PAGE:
Youth (2015)
Fox // R // $39.99 // March 1, 2016
Review by William Harrison | posted March 16, 2016
Highly Recommended
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A travelogue of sorts, with beautiful images of the picturesque places visited by its characters, Youth enchants and entertains. Michael Caine is a retired composer; Harvey Keitel is a soon-to-retire filmmaker. Both shack up at a luxury resort in the Swiss Alps amid interesting characters and personal drama. The Grand Budapest Hotel this is not, as Italian filmmaker Paolo Sorrentino focuses on subtle mannerisms and his setting instead of twee humor. Rachel Weisz joins as a newly single assistant to her father/Caine, and Paul Dano plays an arrogant movie star preparing for a big role. Long backstories are inferred through present conversations, and Youth's surprising lack of pretense is its greatest asset.

Seventy-something composer Fred Ballinger (Caine) is not interested in joining the Queen to perform his most famous works. Mick Boyle (Keitel) wants to remind the world he was once a great filmmaker, despite a string of recent bombs. Ballinger's daughter, Lena (Weisz), assists him in doing very little and fumes over a husband shacking up with a pop star (Paloma Faith, playing herself). Jimmy Tree (Dano) is prepping for a film, with Boyle or without, and bristles every time a fan mentions his role as a robot in a big-budget film. All relax at a full-service spa and resort, and the downtime gives each the opportunity to pine for what is lacking in life. Youth dives into surrealism at times, at the behest of the characters. Tree's extended performance as Adolf Hitler may not be reality, and Lena imagines a highly suggestive Paloma Faith music video where her husband (Ed Stoppard), also Boyle's son, w0rships at the altar of British pop.

Sorrentino, known internationally for The Consequences of Love, masterfully leads his actors through seemingly mundane interactions that shed much light on their pasts. Lena equates her failures in marriage to her father's sins, and Boyle tries desperately to lead his writing team out of a creative haze. The background, the Berghotel Schatzalp spa, is surrounded by mountain peaks, lush fields and inviting lakes, and Ballinger and Boyle have returned again to spend time together in contemplation. Boyle is particularly concerned with writing a perfect final scene to his "testament" to secure actress Brenda Morel (Jane Fonda), who eventually arrives to deflate this notion.

This is the second English-language film for the director, and he seems capable at mixing poignant, revealing drama and humor. Caine and Keitel are believable as lifelong friends, and they share intimate moments, like ruminations on their failing prostates, with dignity and frank wit. The human scenery is also colorful, but never so outlandish that it distracts from the story. I particularly liked the vacationing Miss Universe (Madalina Diana Ghenea) who mistakenly approaches Tree about his robot movie. He coldly rebukes her, but later eats humble pie served up by a young fan. The aging leads are at different stages in life. Ballinger wants nothing to do with his legacy; Boyle desperately wants to preserve it. There are heartbreaks for both men, though Youth never oversells these hurdles. The acting here is wonderful, the musical accompaniments effective, and the visuals breathtaking. This is an immersive, dramatic and sometimes whimsical film that I enjoyed very much.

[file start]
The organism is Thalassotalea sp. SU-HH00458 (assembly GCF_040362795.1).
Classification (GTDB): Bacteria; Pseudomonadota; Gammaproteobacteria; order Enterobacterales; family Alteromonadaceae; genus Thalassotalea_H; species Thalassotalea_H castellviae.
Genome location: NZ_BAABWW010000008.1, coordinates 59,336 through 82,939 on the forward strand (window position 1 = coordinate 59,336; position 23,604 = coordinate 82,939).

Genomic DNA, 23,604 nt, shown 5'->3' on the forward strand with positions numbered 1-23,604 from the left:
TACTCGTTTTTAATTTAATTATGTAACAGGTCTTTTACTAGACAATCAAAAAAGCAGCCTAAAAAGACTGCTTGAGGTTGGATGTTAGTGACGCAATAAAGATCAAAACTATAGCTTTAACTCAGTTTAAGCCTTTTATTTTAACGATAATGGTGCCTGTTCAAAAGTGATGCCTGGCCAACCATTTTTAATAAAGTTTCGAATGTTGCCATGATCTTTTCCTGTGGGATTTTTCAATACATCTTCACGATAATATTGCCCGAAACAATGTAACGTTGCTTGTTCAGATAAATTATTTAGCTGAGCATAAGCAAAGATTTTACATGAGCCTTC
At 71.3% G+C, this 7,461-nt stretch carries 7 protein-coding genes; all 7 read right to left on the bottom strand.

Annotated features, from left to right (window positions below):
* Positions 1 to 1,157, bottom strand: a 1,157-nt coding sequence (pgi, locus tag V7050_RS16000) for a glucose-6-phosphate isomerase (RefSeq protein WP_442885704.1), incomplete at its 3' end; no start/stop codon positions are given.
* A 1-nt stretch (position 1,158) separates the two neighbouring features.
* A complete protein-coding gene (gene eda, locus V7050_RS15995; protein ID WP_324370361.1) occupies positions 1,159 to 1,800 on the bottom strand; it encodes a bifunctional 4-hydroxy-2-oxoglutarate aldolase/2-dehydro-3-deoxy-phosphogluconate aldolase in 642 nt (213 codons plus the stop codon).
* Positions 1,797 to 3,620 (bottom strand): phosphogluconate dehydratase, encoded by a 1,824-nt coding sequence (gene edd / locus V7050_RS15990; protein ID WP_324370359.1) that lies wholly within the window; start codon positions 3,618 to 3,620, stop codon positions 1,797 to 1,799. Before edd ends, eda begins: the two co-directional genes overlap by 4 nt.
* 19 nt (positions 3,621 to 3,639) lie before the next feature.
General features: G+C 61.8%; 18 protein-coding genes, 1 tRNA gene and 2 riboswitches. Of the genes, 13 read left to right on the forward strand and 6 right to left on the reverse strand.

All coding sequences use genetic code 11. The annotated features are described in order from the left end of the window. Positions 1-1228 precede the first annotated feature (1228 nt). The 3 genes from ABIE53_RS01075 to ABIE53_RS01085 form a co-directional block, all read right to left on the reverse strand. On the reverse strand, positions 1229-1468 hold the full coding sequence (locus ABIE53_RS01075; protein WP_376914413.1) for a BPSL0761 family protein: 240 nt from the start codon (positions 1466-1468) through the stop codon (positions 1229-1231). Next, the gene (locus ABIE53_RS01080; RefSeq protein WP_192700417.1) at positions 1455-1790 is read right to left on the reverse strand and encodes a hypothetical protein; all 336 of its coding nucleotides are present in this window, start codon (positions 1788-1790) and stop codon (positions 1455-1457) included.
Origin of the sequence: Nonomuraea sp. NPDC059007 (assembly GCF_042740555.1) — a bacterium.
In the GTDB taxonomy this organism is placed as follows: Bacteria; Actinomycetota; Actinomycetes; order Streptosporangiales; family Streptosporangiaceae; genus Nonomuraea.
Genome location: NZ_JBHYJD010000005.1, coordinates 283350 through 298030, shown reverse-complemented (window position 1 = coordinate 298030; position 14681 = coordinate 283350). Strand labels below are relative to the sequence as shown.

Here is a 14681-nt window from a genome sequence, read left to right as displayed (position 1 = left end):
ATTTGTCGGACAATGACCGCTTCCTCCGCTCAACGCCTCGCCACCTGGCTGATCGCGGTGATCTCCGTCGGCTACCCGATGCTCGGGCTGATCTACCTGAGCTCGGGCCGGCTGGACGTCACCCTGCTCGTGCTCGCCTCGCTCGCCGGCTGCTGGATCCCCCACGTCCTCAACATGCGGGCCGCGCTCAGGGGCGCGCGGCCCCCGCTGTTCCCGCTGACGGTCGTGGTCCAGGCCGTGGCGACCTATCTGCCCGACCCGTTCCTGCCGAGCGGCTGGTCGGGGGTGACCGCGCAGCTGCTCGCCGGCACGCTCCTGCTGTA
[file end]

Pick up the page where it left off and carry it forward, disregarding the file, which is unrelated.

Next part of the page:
The 2.40:1/1080p/AVC-encoded image is sharp and textured, with miles-deep wide shots and good fine-object detail. This digitally shot production still feels like film, and is pleasantly lacking in waxy faces or blurry pans. Caine and Keitel's charismatic faces are revealed in great detail, and the beautiful Swiss Alps are crystal clear and inspiring. Colors are bold and perfectly saturated, and shadow detail is good. I noticed very minor aliasing and some blacks that pushed toward purple, otherwise this is a fine image.


The 7.1 DTS-HD Master Audio mix is wonderfully immersive, with subtle sound pans and plenty of directional dialogue. The ambient sounds of the resort, like quiet chatter and environmental effects, surround the viewer, and several fantastic sequences awaken the subwoofer and jolt the viewer. Dialogue is clear and without distortion, and the wonderful score and pop accompaniments are perfectly rendered. English SDH, French and Spanish subtitles are available.


This single-disc release is packed in an eco-case that is wrapped in a slipcover. An insert features a code to redeem an iTunes or UltraViolet HD digital copy. The extras are promotional in nature. You get several brief featurettes on specific subjects: Michael Caine (3:43/HD); Paolo Sorrentino (4:11/HD); Cast (3:56/HD); Music and Sound (3:43/HD); and The Essence of Youth (2:10/HD). You also get a Gallery (2:05/HD) and the Trailer (2:27/HD).


Italian director Paolo Sorrentino crafts a wonderfully immersive experience with Youth, which is set at a luxury resort in the Swiss Alps. Michael Caine and Harvey Keitel play aging professionals coping with their fallibility, and the film effectively mixes personal drama, whimsy, visual flair and mood to create an involving experience. Highly Recommended.

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